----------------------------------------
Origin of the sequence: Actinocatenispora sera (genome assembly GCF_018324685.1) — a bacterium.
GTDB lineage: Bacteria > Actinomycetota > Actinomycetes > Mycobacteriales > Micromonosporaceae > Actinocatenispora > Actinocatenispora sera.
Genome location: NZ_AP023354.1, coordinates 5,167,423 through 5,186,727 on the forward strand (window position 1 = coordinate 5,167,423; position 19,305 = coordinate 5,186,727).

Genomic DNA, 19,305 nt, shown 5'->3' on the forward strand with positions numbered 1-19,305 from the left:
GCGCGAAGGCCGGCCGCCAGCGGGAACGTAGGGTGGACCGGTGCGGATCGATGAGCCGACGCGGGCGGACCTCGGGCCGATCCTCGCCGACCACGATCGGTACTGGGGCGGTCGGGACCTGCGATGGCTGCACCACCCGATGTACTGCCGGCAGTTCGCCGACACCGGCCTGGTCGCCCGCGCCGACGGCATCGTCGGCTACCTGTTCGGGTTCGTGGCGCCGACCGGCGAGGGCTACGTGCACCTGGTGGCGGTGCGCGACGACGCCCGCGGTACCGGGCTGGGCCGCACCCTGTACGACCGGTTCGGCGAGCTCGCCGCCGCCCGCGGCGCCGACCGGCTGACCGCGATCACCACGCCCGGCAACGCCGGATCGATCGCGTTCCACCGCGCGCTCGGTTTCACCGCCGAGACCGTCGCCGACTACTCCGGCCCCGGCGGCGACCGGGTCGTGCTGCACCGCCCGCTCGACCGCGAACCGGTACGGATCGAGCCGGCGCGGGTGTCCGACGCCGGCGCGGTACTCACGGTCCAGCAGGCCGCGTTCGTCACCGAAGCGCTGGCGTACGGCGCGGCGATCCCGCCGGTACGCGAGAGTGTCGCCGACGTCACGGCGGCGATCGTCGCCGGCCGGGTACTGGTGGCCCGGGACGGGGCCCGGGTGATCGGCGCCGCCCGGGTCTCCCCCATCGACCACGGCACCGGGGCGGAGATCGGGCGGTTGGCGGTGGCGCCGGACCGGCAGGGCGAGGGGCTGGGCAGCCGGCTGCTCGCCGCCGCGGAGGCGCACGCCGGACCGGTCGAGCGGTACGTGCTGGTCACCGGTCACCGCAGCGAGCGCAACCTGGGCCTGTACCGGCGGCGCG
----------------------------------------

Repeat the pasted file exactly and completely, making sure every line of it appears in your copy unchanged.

Origin of the sequence: Actinocatenispora sera (genome assembly GCF_018324685.1) — a bacterium.
GTDB lineage: Bacteria > Actinomycetota > Actinomycetes > Mycobacteriales > Micromonosporaceae > Actinocatenispora > Actinocatenispora sera.
Genome location: NZ_AP023354.1, coordinates 5,167,423 through 5,186,727 on the forward strand (window position 1 = coordinate 5,167,423; position 19,305 = coordinate 5,186,727).

Genomic DNA, 19,305 nt, shown 5'->3' on the forward strand with positions numbered 1-19,305 from the left:
GCGCGAAGGCCGGCCGCCAGCGGGAACGTAGGGTGGACCGGTGCGGATCGATGAGCCGACGCGGGCGGACCTCGGGCCGATCCTCGCCGACCACGATCGGTACTGGGGCGGTCGGGACCTGCGATGGCTGCACCACCCGATGTACTGCCGGCAGTTCGCCGACACCGGCCTGGTCGCCCGCGCCGACGGCATCGTCGGCTACCTGTTCGGGTTCGTGGCGCCGACCGGCGAGGGCTACGTGCACCTGGTGGCGGTGCGCGACGACGCCCGCGGTACCGGGCTGGGCCGCACCCTGTACGACCGGTTCGGCGAGCTCGCCGCCGCCCGCGGCGCCGACCGGCTGACCGCGATCACCACGCCCGGCAACGCCGGATCGATCGCGTTCCACCGCGCGCTCGGTTTCACCGCCGAGACCGTCGCCGACTACTCCGGCCCCGGCGGCGACCGGGTCGTGCTGCACCGCCCGCTCGACCGCGAACCGGTACGGATCGAGCCGGCGCGGGTGTCCGACGCCGGCGCGGTACTCACGGTCCAGCAGGCCGCGTTCGTCACCGAAGCGCTGGCGTACGGCGCGGCGATCCCGCCGGTACGCGAGAGTGTCGCCGACGTCACGGCGGCGATCGTCGCCGGCCGGGTACTGGTGGCCCGGGACGGGGCCCGGGTGATCGGCGCCGCCCGGGTCTCCCCCATCGACCACGGCACCGGGGCGGAGATCGGGCGGTTGGCGGTGGCGCCGGACCGGCAGGGCGAGGGGCTGGGCAGCCGGCTGCTCGCCGCCGCGGAGGCGCACGCCGGACCGGTCGAGCGGTACGTGCTGGTCACCGGTCACCGCAGCGAGCGCAACCTGGGCCTGTACCGGCGGCGCG